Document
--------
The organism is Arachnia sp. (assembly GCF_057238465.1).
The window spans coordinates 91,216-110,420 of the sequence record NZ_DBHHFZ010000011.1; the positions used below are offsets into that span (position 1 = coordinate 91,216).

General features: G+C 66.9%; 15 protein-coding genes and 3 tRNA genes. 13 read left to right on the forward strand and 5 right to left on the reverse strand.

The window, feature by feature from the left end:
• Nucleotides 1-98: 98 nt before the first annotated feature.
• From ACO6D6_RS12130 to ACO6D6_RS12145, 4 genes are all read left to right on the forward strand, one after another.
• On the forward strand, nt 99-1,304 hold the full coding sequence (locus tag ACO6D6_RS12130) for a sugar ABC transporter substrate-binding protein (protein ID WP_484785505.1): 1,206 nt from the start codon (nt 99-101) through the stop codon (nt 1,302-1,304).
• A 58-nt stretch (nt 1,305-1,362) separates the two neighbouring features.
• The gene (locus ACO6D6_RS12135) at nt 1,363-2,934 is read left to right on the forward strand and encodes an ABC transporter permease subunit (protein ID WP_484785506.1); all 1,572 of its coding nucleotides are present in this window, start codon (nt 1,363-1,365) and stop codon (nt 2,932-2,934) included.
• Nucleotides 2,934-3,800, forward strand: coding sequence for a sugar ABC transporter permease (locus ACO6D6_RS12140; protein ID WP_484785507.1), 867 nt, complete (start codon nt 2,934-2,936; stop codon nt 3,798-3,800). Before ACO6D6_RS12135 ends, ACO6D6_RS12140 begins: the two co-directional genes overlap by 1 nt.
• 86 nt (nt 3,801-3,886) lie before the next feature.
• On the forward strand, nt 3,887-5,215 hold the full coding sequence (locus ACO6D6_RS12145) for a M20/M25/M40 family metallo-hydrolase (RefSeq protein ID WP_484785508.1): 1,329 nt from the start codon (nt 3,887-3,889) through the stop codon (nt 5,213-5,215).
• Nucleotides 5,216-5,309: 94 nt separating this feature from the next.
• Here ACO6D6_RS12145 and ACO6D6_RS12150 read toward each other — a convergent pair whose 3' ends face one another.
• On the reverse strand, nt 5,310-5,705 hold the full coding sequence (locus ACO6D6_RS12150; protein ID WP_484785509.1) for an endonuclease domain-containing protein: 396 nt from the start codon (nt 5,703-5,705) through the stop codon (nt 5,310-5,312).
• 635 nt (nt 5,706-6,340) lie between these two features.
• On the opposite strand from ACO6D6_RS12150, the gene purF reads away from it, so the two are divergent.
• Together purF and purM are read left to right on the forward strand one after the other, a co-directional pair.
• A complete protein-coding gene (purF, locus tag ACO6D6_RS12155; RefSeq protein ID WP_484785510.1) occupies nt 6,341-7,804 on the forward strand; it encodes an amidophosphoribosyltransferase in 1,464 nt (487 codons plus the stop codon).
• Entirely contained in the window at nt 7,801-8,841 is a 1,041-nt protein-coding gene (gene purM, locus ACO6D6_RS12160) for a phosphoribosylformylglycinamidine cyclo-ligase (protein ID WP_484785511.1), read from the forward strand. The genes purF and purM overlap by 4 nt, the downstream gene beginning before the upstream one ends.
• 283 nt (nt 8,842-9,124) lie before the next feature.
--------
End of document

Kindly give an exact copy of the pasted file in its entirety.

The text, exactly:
The organism is Arachnia sp. (assembly GCF_057238465.1).
The window spans coordinates 91,216-110,420 of the sequence record NZ_DBHHFZ010000011.1; the positions used below are offsets into that span (position 1 = coordinate 91,216).

General features: G+C 66.9%; 15 protein-coding genes and 3 tRNA genes. 13 read left to right on the forward strand and 5 right to left on the reverse strand.

The window, feature by feature from the left end:
• Nucleotides 1-98: 98 nt before the first annotated feature.
• From ACO6D6_RS12130 to ACO6D6_RS12145, 4 genes are all read left to right on the forward strand, one after another.
• On the forward strand, nt 99-1,304 hold the full coding sequence (locus tag ACO6D6_RS12130) for a sugar ABC transporter substrate-binding protein (protein ID WP_484785505.1): 1,206 nt from the start codon (nt 99-101) through the stop codon (nt 1,302-1,304).
• A 58-nt stretch (nt 1,305-1,362) separates the two neighbouring features.
• The gene (locus ACO6D6_RS12135) at nt 1,363-2,934 is read left to right on the forward strand and encodes an ABC transporter permease subunit (protein ID WP_484785506.1); all 1,572 of its coding nucleotides are present in this window, start codon (nt 1,363-1,365) and stop codon (nt 2,932-2,934) included.
• Nucleotides 2,934-3,800, forward strand: coding sequence for a sugar ABC transporter permease (locus ACO6D6_RS12140; protein ID WP_484785507.1), 867 nt, complete (start codon nt 2,934-2,936; stop codon nt 3,798-3,800). Before ACO6D6_RS12135 ends, ACO6D6_RS12140 begins: the two co-directional genes overlap by 1 nt.
• 86 nt (nt 3,801-3,886) lie before the next feature.
• On the forward strand, nt 3,887-5,215 hold the full coding sequence (locus ACO6D6_RS12145) for a M20/M25/M40 family metallo-hydrolase (RefSeq protein ID WP_484785508.1): 1,329 nt from the start codon (nt 3,887-3,889) through the stop codon (nt 5,213-5,215).
• Nucleotides 5,216-5,309: 94 nt separating this feature from the next.
• Here ACO6D6_RS12145 and ACO6D6_RS12150 read toward each other — a convergent pair whose 3' ends face one another.
• On the reverse strand, nt 5,310-5,705 hold the full coding sequence (locus ACO6D6_RS12150; protein ID WP_484785509.1) for an endonuclease domain-containing protein: 396 nt from the start codon (nt 5,703-5,705) through the stop codon (nt 5,310-5,312).
• 635 nt (nt 5,706-6,340) lie between these two features.
• On the opposite strand from ACO6D6_RS12150, the gene purF reads away from it, so the two are divergent.
• Together purF and purM are read left to right on the forward strand one after the other, a co-directional pair.
• A complete protein-coding gene (purF, locus tag ACO6D6_RS12155; RefSeq protein ID WP_484785510.1) occupies nt 6,341-7,804 on the forward strand; it encodes an amidophosphoribosyltransferase in 1,464 nt (487 codons plus the stop codon).
• Entirely contained in the window at nt 7,801-8,841 is a 1,041-nt protein-coding gene (gene purM, locus ACO6D6_RS12160) for a phosphoribosylformylglycinamidine cyclo-ligase (protein ID WP_484785511.1), read from the forward strand. The genes purF and purM overlap by 4 nt, the downstream gene beginning before the upstream one ends.
• 283 nt (nt 8,842-9,124) lie before the next feature.